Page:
Let me clear from the outset, as I have in previous posts. This
is not a press freedom issue per se because the hikers—only one of whom is a
journalist—were not on a reporting trip when they apparently strayed across the
Iranian border while hiking in Iraqi Kurdistan (The
Nation reports that they may have been captured in
Yet CPJ has spoken up to affirm Shane Bauer’s journalistic credentials because, regardless of the circumstances, a professional colleague has been unjustly detained. The other two hikers are Sarah Shourd, 31, who taught English and lived with Shane in Damascus who and their friend, Josh Fattal, 28, an environmentalist they knew from college who had joined them for vacation.
Shane was a correspondent for New
America Media (
What this meant was that I was never off duty. I might come across a story while vacationing at the beach, or while hiking up a volcano, or while watching a parade. And I took some chances to see new things and meet people who were not talking to the big-time correspondents. Nothing too terrible happened to me, but it could have.
Shane and his friends decided to take a vacation in Iraqi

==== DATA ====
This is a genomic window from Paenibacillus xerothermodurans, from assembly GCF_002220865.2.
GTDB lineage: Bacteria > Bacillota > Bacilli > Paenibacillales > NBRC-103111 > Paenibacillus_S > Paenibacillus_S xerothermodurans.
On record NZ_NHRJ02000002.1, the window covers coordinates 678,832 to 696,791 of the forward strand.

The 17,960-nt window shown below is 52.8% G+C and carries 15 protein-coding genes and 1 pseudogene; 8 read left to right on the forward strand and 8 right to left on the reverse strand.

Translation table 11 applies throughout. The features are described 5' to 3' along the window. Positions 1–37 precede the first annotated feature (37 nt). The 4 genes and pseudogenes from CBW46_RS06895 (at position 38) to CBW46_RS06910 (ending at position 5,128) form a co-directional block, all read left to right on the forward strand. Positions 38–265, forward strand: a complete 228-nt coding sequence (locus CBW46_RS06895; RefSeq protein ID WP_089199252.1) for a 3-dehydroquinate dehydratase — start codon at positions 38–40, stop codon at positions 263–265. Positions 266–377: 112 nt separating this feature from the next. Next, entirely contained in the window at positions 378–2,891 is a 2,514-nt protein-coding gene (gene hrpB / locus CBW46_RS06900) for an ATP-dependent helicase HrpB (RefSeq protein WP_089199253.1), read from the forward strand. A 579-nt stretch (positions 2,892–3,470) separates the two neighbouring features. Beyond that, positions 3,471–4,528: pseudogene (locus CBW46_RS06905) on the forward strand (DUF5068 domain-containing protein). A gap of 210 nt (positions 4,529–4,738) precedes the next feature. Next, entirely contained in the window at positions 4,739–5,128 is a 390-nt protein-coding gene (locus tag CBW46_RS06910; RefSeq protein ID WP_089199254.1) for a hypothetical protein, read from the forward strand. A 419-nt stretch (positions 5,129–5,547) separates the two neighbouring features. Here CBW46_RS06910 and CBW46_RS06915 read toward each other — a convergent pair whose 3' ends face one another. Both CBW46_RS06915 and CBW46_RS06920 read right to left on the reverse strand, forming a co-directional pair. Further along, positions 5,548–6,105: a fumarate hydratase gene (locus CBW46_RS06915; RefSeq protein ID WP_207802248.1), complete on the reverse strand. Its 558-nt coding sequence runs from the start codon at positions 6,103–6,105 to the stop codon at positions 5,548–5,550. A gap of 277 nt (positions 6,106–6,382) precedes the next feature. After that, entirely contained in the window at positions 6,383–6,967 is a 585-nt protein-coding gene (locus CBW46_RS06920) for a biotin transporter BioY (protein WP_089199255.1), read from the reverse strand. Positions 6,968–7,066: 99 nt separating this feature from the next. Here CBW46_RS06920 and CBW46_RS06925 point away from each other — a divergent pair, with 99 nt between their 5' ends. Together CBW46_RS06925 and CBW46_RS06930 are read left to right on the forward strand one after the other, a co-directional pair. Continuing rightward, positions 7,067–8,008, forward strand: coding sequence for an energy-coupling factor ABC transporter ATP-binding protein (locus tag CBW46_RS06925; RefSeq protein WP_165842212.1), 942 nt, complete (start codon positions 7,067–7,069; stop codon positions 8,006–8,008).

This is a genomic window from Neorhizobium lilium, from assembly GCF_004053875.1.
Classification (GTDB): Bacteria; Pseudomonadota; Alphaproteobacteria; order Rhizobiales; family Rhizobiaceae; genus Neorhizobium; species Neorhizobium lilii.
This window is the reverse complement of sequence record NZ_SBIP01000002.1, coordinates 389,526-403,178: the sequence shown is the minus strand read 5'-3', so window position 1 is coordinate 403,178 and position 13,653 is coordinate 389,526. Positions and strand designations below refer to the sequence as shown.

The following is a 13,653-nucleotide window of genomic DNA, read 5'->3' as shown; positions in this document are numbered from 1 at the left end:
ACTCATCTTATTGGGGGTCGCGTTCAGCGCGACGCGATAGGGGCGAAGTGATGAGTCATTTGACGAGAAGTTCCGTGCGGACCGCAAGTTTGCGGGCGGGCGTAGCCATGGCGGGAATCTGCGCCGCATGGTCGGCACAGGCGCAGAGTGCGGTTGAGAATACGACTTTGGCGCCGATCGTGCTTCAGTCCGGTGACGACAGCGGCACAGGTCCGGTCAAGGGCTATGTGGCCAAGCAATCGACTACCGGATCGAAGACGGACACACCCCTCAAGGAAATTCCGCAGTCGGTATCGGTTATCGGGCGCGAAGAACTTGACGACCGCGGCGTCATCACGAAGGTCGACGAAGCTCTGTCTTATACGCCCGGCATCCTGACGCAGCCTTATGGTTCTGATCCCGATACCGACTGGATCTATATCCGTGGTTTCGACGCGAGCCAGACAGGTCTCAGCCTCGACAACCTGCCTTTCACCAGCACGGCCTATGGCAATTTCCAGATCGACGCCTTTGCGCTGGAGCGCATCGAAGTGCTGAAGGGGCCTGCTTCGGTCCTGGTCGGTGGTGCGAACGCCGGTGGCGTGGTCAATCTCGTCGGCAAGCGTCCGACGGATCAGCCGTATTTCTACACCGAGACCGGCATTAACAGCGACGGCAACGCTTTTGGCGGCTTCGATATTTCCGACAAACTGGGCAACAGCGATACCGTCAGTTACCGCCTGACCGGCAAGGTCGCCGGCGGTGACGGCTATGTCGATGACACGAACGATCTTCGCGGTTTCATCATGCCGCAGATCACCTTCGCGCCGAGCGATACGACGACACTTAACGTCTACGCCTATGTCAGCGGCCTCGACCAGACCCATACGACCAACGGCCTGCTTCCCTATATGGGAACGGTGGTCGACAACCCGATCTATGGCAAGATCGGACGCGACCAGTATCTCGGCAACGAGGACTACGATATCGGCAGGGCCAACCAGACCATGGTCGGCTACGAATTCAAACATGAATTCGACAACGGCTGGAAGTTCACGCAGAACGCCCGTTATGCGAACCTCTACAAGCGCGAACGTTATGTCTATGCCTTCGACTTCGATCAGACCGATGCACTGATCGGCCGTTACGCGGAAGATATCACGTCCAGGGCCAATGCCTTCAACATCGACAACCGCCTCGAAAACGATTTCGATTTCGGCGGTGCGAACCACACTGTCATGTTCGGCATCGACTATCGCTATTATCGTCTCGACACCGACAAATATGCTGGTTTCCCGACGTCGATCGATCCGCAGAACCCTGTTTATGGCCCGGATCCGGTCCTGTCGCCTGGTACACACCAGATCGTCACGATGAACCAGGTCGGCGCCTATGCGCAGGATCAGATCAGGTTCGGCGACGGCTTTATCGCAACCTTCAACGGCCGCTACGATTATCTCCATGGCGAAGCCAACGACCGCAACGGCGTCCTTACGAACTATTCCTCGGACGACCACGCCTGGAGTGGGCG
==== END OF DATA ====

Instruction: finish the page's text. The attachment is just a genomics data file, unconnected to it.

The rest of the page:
Kurdistan, an unconventional destination to some but only a moderately
adventurous undertaking for someone living in
Of course, he’s got a hell of a story now, but he’s also got a major problem communicating with the rest of the world. But the point is this: I understand and identify with the spirit of adventure that led Shane and his friends to take some chances and obviously make some bad decisions. I could certainly envision a scenario where I might find myself in the same situation.
I hope the perception that the hikers made some bad decisions
does not blunt our sympathy and concern for three young people who have now
become pawns of a cynical and corrupt regime. I know the families have
struggled to keep their children’s fate in the public eye. I hope that a year of
cruel injustice will spark additional interest, concern, and increasing